On the night of June 14 almost 100 East Hampton High School athletes, which is to say about half the class of 2023, were honored at a senior awards dinner in the school’s cafeteria, a ceremony that went swiftly in comparison to past years, yet left no athlete in attendance unacknowledged by the district’s athletic director, Kathy Masterson.
A major thrust of the Bonac Booster Club, the dinner’s sponsor, is “to connect youth coaches and team organizers, middle school coaches, and town Parks and Recreation staff with varsity coaches so that our sports programs can be built from the ground up,” the program said.
Jack Dickinson, a basketball and baseball player who is to play baseball at Niagara University come the fall, and Jocelyn Prieto, who played girls soccer and on the school’s first flag football team, received the Paul Yuska Award, given to the senior class’s top male and female athletes. Dickinson, moreover, received a Kendall Madison Foundation scholarship, a generous per annum stipend that requires in turn that its recipient mentor East Hampton youth.
Erin Bock Abran, a Kendall Madison Foundation board member who gave out the award, and who continues to be grateful to the foundation for having helped pay for her schooling, books, and housing at college 22 years ago, said that “this year’s pool of nominees was extremely impressive. . . . So many have shown themselves to be excellent role models for our youth.”
“This scholarship, which was established after Kendall Madison’s untimely death at the age of 21, in 1995, is a way to remember and honor the person he was on and off the field. He truly was one of Bonac’s finest, a person we should all aspire to be like.”
Abran herself was among the night’s honorees: Masterson announced at one point that she, Earl Hopson, Kim Valverde, and the 1953-54 boys basketball team are to be inducted into the high school’s Hall of Fame during homecoming weekend this fall.
In introductory remarks, Masterson said the senior class, which, because of the Covid pandemic forwent athletic competition in its freshman year, had not only distinguished itself athletically, but also academically, as well as in its readiness to volunteer for tasks benefiting the community.
“Sixteen of the class’s top 20 students are athletes, and two, Nicole Velez and Aryan Chugh, are the valedictorian and salutatorian,” Masterson said. “Sixty-four athletes have been recognized as New York State scholar-athletes, 30 are members of the National Honor Society, and 18 are top musicians. Max Astilean competed in the state tennis championships, Trevor Stachecki competed in the state golf championships, and Camryn Hatch participated in the state swimming championships. Jane Brierley was the state champion in the 100-meter breaststroke.”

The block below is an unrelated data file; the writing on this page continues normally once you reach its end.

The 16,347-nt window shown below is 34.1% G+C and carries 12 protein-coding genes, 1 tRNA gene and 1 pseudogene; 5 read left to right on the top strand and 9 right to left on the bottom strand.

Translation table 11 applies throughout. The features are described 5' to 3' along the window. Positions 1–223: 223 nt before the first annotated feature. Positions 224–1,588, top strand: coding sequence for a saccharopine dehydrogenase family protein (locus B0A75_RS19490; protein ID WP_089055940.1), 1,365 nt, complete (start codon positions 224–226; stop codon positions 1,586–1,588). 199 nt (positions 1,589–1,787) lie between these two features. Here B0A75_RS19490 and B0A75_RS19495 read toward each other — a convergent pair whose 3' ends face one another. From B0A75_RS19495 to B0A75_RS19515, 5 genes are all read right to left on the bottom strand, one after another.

“We had all but one team designated as a state scholar-athlete team; athletes in this class have received 60 postseason awards all told, ranging from all-league to academic all-American. Our field hockey team was the county runner-up, and four of our teams were league or conference champions — boys soccer, girls cross-country, boys basketball, and boys tennis.”
There were a dozen three-sport athletes honored that night, a list that includes J.P. Amaden, Baye Bogetti, Georgia Bunce, Anthony Castillo-Mendez, Cooper Ceva, Nick Cordone, Caroline DiSunno, Danny Lester, Richie Maio, Claire McGovern, Grace Merkert, and Chloe Swickard. Bogetti and Ceva, moreover, were four-sport athletes — volleyball, basketball, unified bowling, and unified basketball in Bogetti’s case, and cross-country, wrestling, lacrosse, and unified bowling in Ceva’s.
McGovern, who played girls soccer, basketball, and lacrosse, received five awards during the course of the ceremony — the Tim Bassett leadership award, the Dellacave award (with Dickinson), the East Hampton athletic director’s award (with Chugh), an Old Montauk Athletic Club scholarship (with Dickinson and Hatch), and a Gold Key award (with Amaden, Cordone, and DiSunno).
Finn Byrnes and Swickard were recipients of the Marine Corps award; Amaden and DiSunno received the New York State Public High Schools Athletic Association’s Suffolk Zone award; the principal’s scholar-athlete award went to Chugh and Skye Tanzmann, and Emma Terry won the Molly Cangiolosi scholarship.
Further, Bonac Booster Club scholarships were given to Will Darrell, Calum Anderson, Swickard, and Ava Arcoleo; inaugural Hoops 4 Hope’s Ubuntu scholarships were presented by Anthony Allison to Jameson Grant and Lester, and Amaden and Tanzmann were recipients of James P. McNally scholarships.
Colleen McNally Stonemetz said it was the 71st year in which a James P. McNally scholarship, a “citizenship” scholarship originally, had been awarded. She and her sisters, Patricia Daniels, Diane McNally, and Dorothy Field, had been so impressed with the nominees “that we broke our tie vote by deciding to give out two scholarships this year,” said Stonemetz, who successfully campaigned for James McNally’s posthumous induction into the high school’s Hall of Fame seven years ago,
“I would have been his niece,” she said during a conversation the next day. “He loved boxing, even more than football — Fran Kiernan set up a boxing ring in the gym for intramural bouts — but because he lived so far away from New York City he couldn’t participate in the Golden Gloves. . . . He had just graduated with the class of 1949 when he died when a G&T milk truck he was driving in Springs that July overturned and hit a tree. Nobody quite knew how it came to happen. If it had happened today, he might have survived. He died in the hospital. He was 18. The Star’s obituary said that his death ‘was a loss not just for the school, but for the community.’ ”